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Growing Up Global: The Changing Transitions to Adulthood in Developing Countries or what other indirect (and often conflicting) signals parents give off (see, for example, Gorgen, Laier, and Diesfeld, 1993). Finally, many other family members besides parents can also play important and influential roles in young peoples’ lives. In some African cultures, for example, the responsibility for transmitting sexual information to children lies not with parents but with other adult relatives, such as grandmothers or paternal aunts (Blanc et al., 1996; Cattell, 1994; Gage, 1998). Young people also rely on peers for information and support. As young people grow and develop their own self-identity, they often begin to call into question the values and principles of their parents and other adults. The peer group can become increasingly important, and many young people can feel an intense need to belong. Consequently, just as in the developed world, peer groups in developing countries tend to play a large part in shaping many young peoples’ values and beliefs during their formative years, particularly among young people from middle- and upper-class families. Peers provide young people with alternative viewpoints and sources of information as well as providing points of reference for certain norms and behaviors. Peer influence can be positive or negative: for example, peers can support and reinforce family values, while they can also encourage certain problematic behaviors. There are many cross-national studies in developing countries that have investigated young people’s source of information about contraceptives or their decision to use or to forgo using them. But without the benefit of longitudinal data, it is not possible to assign causality. Nevertheless, perceived expectations of consistent condom use among one’s peers have been found to be an important predictor of young men’s consistent condom use with commercial sex workers in Thailand (see VanLandingham et al., 1995). Peer pressure may also have quite negative effects on decision-making behavior. In the same study in Thailand, young men who perceived that the group norm for condom use was one of nonuse were the least likely to report using a condom when having sex with commercial sex workers (VanLandingham et al., 1995). Similarly, Gorgen and colleagues (1998) found that young unmarried urban youth in Guinea reported that both their partners and their peers pressured them to have sex. While it is impossible to quantify the relative impact of parents, family members, and peers on the behavior of young people in developing countries, we do know that adolescents are particularly susceptible to peer pressure, especially at younger ages (Gage, 1998). In many countries, peer educators have been deployed in combination with other intervention strategies to take advantage of the fact that young people spend a large amount of time interacting with each other. These programs typically recruit and train a core group of young people to serve as role models and sources of information for their peers. In some settings,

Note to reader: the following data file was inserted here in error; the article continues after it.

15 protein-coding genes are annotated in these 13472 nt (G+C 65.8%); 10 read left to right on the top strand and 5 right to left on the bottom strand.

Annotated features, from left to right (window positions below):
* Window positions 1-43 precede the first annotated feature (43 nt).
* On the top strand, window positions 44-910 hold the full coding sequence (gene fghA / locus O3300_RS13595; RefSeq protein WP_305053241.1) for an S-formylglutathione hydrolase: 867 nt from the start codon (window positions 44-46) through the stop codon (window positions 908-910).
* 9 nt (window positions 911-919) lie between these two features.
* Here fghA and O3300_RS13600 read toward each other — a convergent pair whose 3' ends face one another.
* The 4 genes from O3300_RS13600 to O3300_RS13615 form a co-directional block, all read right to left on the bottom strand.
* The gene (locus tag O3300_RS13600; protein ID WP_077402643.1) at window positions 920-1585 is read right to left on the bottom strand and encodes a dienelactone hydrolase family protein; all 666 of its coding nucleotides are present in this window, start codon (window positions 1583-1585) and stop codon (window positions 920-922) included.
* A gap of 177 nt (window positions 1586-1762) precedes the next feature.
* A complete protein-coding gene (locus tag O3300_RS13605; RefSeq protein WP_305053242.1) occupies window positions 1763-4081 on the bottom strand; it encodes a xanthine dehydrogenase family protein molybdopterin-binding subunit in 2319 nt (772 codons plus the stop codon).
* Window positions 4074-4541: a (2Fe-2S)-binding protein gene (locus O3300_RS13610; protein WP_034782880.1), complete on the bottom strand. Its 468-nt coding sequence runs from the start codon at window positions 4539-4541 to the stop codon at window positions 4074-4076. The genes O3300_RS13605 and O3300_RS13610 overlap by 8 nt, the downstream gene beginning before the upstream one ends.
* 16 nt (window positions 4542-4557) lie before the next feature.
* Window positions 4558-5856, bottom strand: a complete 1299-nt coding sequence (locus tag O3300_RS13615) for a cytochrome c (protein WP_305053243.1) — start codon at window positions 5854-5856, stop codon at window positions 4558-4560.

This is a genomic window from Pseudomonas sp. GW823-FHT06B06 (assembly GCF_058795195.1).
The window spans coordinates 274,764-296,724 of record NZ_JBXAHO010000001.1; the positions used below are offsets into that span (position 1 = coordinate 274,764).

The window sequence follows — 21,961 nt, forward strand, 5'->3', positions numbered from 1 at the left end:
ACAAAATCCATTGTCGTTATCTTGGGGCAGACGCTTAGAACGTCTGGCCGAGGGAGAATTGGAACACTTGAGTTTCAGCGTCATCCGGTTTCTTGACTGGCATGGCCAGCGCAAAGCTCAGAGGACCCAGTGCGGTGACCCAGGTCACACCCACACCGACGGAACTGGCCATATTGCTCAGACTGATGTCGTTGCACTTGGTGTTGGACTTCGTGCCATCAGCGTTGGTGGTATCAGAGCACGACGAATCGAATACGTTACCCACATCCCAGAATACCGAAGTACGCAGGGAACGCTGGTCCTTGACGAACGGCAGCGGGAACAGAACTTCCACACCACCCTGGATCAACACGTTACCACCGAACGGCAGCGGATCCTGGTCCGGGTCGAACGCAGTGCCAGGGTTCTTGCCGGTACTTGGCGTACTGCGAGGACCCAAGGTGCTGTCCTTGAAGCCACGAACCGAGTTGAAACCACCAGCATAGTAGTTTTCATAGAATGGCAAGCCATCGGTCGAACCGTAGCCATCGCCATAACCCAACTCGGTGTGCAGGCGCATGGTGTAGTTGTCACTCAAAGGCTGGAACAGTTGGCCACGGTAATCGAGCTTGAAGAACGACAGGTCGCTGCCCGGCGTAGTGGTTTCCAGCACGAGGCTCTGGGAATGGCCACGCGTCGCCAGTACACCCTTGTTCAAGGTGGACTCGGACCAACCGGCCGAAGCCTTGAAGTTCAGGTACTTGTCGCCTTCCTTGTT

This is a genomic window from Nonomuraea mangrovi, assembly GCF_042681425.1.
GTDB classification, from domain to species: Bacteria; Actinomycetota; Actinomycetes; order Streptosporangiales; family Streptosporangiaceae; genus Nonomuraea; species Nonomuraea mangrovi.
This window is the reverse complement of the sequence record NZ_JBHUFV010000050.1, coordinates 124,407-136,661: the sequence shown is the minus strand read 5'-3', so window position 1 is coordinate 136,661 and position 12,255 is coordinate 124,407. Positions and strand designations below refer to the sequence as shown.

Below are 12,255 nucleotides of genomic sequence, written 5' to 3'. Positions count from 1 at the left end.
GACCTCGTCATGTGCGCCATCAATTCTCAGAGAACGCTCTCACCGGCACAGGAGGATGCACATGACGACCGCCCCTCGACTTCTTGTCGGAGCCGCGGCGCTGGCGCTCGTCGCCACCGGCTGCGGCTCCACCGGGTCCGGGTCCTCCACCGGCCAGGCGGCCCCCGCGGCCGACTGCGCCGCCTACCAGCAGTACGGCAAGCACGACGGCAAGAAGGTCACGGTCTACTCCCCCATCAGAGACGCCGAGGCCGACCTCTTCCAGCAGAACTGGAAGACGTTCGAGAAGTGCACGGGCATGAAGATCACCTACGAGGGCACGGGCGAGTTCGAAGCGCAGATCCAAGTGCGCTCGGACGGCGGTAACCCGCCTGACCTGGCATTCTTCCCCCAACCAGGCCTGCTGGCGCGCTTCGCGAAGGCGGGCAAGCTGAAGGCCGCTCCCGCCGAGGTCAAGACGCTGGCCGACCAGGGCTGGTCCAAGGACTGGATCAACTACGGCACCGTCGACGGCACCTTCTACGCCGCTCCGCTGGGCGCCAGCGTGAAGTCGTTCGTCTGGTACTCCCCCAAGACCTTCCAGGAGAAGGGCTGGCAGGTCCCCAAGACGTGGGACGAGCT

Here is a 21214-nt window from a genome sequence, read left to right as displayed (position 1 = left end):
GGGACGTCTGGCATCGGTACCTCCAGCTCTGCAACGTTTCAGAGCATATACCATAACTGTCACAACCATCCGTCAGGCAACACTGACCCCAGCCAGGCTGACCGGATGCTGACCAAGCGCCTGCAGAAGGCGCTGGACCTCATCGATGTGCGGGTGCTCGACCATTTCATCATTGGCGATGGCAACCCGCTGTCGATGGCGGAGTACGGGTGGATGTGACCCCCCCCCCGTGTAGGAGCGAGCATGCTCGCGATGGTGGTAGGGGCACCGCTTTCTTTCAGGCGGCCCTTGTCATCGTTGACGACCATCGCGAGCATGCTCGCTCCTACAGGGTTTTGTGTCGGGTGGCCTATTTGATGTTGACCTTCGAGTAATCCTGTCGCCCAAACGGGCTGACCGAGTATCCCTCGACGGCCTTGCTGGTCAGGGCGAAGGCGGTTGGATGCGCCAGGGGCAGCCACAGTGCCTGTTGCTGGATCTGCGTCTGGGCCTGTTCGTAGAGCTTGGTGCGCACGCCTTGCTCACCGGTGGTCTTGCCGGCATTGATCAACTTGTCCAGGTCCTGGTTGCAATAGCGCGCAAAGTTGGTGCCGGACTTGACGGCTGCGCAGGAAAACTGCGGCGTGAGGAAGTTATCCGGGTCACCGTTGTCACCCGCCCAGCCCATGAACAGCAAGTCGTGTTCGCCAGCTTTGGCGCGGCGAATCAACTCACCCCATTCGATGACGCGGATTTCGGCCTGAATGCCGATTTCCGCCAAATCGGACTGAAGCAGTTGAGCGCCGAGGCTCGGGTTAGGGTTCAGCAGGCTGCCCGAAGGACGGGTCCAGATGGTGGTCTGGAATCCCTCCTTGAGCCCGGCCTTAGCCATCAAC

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Growing Up Global: The Changing Transitions to Adulthood in Developing Countries peer educators also distribute nonclinical contraceptives. Evaluations of peer promotion strategies have found varying levels of success. An 18-month study of a peer promotion program in secondary schools in six cities in Peru found a positive association between the program and age at first sex and the probability of contraceptive use at last sexual encounter (Magnani et al., 2001). Similarly, Speizer, Tambashe, and Tegang (2001) found that a community-based peer program in Cameroon was associated with both higher levels of current contraceptive use and increased probability of using condoms at last sex among those adolescents who had had an encounter with a peer educator than among adolescents who had not. Other programs appear to have had less success, and some studies suggest that the greatest program impacts are on the peer educators themselves (see Chapter 4). The relative importance of family, peers, community, and schools on young people’s decision making obviously varies from individual to individual. Generalization on this point is difficult if not impossible, because the relative importance of various factors in the local context, such as the weight of peer versus family influences, is likely to depend on an individual’s age, sex, and years of education, as well as whether he or she is in or out of school, working or unemployed, living at home or elsewhere, and in a stable or a casual relationship. There are also broad regional differences in norms and values. In the final section of this chapter, we highlight some of the main similarities and differences across regions. IS THE WORLD CONVERGING? Not only is the world changing rapidly, it may be becoming more homogenous. If so, young people in developing countries are making the transition to adulthood in economies and societies that are becoming ever more similar to those in developed countries. In order to investigate whether regions are becoming more or less similar, Behrman and Sengupta (2005) compiled data from six developing country regions across numerous indicators. The authors found that developing countries have tended to converge toward developed countries in a number of important respects in recent decades. But there also has been significant divergence in some other respects (Behrman and Sengupta, 2005). The tendency for convergence has been considerable for indicators of health, education, environment, transportation, communication, and gender differences but somewhat less so for other indicators. And although there has been a tendency toward convergence for many aspects of the economy, the pattern is mixed for economic growth rates and per capita product. This is also true of trends in poverty, which have fallen in some regions, not changed in others, and risen in sub-Saharan Africa (see Box 2-1).